It’s been a very wintry winter in Chicago. After several snowstorms with fancy names, white mountains of plowed snow grace the landscape and the roads are salt-encrusted. We recently added the term “Alberta Clipper” to our vocabulary after several days of intense winds from the north.
I drove/blew to Missouri to visit my mother during one of these clippers. The first three hours were dotted with breathless moments where snow blew across the road from one flat field to another. Thank goodness it was early on a Saturday with little traffic.
Hours later I crossed the Mississippi and took a short break at my favorite stopping place: a bluff-top park high above the river at Louisiana, MO. Buffeted by the wind, I looked back toward Illinois—miles and miles of a winter landscape beyond an ice-covered river. You know it’s been cold when the Mississippi freezes! It was thin enough to see through in places, and a few spots were melted—looking like a giant finger had taken a swipe through it.
It was a metaphor waiting to happen.
It occurred to me that creative flow is like a river—a non-stop source that is always available until something happens to divert, dam, or in this case, freeze it over.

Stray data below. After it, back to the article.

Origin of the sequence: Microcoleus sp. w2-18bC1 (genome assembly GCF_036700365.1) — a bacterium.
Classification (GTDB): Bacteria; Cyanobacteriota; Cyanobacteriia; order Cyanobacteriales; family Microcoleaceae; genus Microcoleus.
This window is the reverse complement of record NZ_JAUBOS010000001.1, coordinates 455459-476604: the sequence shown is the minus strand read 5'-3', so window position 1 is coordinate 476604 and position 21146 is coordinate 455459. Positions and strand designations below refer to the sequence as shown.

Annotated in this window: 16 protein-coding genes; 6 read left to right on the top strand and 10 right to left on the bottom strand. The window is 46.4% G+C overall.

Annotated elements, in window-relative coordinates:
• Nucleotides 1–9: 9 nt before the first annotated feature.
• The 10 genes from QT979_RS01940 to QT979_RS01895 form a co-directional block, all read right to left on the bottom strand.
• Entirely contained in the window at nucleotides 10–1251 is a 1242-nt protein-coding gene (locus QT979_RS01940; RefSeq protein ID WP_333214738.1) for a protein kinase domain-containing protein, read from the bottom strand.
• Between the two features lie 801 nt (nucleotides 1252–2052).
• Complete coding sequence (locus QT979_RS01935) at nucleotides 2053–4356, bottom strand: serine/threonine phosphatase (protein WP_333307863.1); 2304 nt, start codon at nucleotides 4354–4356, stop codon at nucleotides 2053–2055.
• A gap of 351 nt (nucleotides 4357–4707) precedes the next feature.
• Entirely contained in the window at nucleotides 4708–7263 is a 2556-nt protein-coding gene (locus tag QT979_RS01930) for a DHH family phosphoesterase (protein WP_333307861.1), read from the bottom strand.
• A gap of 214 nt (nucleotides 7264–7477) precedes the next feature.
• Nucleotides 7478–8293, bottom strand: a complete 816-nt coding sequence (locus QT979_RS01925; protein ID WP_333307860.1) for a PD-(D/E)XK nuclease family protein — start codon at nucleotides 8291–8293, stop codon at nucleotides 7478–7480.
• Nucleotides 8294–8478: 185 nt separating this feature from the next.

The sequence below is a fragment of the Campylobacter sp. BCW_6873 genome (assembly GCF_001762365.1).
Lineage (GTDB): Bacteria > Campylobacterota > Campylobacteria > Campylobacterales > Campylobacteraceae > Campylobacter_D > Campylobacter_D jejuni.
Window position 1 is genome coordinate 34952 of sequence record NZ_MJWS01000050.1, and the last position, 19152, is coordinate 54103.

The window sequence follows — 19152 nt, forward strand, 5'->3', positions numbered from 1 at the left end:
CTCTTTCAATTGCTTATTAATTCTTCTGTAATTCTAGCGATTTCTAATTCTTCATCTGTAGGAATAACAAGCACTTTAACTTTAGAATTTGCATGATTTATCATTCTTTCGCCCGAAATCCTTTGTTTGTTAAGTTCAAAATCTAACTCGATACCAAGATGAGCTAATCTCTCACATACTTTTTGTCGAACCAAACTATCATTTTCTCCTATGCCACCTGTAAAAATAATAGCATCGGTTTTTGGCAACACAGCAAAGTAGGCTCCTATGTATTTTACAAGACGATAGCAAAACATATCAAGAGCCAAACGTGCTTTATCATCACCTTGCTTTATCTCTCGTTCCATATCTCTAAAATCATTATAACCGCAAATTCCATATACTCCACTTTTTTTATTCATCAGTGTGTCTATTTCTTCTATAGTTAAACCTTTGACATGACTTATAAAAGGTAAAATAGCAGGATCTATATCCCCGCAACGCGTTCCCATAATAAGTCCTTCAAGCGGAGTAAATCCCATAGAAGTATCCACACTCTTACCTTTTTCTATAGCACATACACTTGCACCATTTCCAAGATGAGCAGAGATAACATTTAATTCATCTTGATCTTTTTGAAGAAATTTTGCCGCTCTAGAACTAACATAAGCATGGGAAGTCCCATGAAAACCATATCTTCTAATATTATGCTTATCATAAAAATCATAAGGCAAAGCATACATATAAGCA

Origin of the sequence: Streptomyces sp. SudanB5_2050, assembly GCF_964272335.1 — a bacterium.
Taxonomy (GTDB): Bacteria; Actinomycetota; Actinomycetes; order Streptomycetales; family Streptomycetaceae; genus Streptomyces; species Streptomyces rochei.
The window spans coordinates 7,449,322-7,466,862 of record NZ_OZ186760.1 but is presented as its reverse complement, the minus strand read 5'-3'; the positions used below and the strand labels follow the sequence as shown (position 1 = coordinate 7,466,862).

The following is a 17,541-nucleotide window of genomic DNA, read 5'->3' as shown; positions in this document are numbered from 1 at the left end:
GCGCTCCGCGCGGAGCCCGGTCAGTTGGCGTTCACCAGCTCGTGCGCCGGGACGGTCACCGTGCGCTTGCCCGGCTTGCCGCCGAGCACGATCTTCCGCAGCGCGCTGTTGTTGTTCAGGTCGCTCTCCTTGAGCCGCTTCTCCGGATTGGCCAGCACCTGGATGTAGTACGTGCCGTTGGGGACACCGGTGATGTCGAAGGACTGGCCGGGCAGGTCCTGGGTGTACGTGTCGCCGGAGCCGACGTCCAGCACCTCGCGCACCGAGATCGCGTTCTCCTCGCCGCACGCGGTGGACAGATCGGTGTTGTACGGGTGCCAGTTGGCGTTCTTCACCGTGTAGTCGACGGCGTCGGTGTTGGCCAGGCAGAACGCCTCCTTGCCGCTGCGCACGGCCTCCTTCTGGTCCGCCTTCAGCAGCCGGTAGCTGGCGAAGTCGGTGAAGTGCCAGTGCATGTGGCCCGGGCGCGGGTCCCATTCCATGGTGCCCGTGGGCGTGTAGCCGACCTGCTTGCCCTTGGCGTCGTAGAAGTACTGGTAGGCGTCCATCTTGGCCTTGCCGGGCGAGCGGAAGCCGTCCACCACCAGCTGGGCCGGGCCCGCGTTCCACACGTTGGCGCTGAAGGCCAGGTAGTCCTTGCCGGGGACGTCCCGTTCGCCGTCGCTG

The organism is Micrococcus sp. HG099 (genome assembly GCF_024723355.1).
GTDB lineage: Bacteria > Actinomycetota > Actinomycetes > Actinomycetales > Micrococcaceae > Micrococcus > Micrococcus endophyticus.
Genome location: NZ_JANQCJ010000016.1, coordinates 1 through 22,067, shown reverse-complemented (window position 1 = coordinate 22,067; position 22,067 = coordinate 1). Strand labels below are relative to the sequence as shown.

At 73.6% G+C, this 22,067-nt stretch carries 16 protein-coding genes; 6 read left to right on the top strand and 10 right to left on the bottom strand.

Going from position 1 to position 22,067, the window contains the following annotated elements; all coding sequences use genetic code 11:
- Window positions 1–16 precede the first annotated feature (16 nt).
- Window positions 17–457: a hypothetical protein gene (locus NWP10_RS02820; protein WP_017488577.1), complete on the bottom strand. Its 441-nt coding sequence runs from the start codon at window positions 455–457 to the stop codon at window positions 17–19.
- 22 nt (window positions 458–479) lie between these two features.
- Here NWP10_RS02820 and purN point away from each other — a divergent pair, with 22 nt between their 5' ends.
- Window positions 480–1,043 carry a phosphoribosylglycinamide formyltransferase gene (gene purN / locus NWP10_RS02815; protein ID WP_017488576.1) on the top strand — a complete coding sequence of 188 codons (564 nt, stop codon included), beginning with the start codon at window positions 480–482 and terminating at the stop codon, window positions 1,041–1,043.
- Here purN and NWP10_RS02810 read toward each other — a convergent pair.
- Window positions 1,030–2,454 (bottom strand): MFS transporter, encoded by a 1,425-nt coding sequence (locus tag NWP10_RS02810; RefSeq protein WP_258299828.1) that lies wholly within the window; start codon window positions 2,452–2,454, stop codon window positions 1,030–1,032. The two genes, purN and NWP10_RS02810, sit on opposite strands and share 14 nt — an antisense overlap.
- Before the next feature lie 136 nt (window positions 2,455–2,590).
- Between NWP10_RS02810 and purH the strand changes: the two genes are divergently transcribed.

Life, like cold weather, has a way of interfering with our goals, which can lead to creative inertia…and feeling out of integrity with ourselves. Think of it as creative flow meets the polar vortex.
When this happens, how do we get it thawed out and flowing again?
In her workbook, PowerBites: 30 Ways to Reclaim and Sustain Your Personal Power, M. Cathy Angell says:
“At our very core, we are creative beings. New ideas and dreams spring from our minds every day, waiting for us to grab hold and manifest something magnificent. When we ignore our creative urges, our energy gets stuck. We feel depressed, dissatisfied, and discontent. We feel guilty because we know we are neglecting ourselves at a deep level.
We claim our power when we pay attention to our inner urgings. If you feel the urge to write, paint, sing, dance, take a trip, enroll in a class, play an instrument, dress elaborately, sculpt something out of stone or do stand-up comedy…it’s important to take action. These are the things that remind you of who you are.”
We are creative beings living in a creative world. Taking action—however that looks for you—just might be the giant-swipe needed to clear the ice and get flowing again.
(Yep! M. Cathy Angell is my sister. She is the author of the wonderful (and empowering) workbook, PowerBites: 30 Ways to Reclaim and Sustain Your Personal Power, and the award-winning My Spirit Flies: Portraits and Prose of Women in Their Power. Both are available at Amazon.)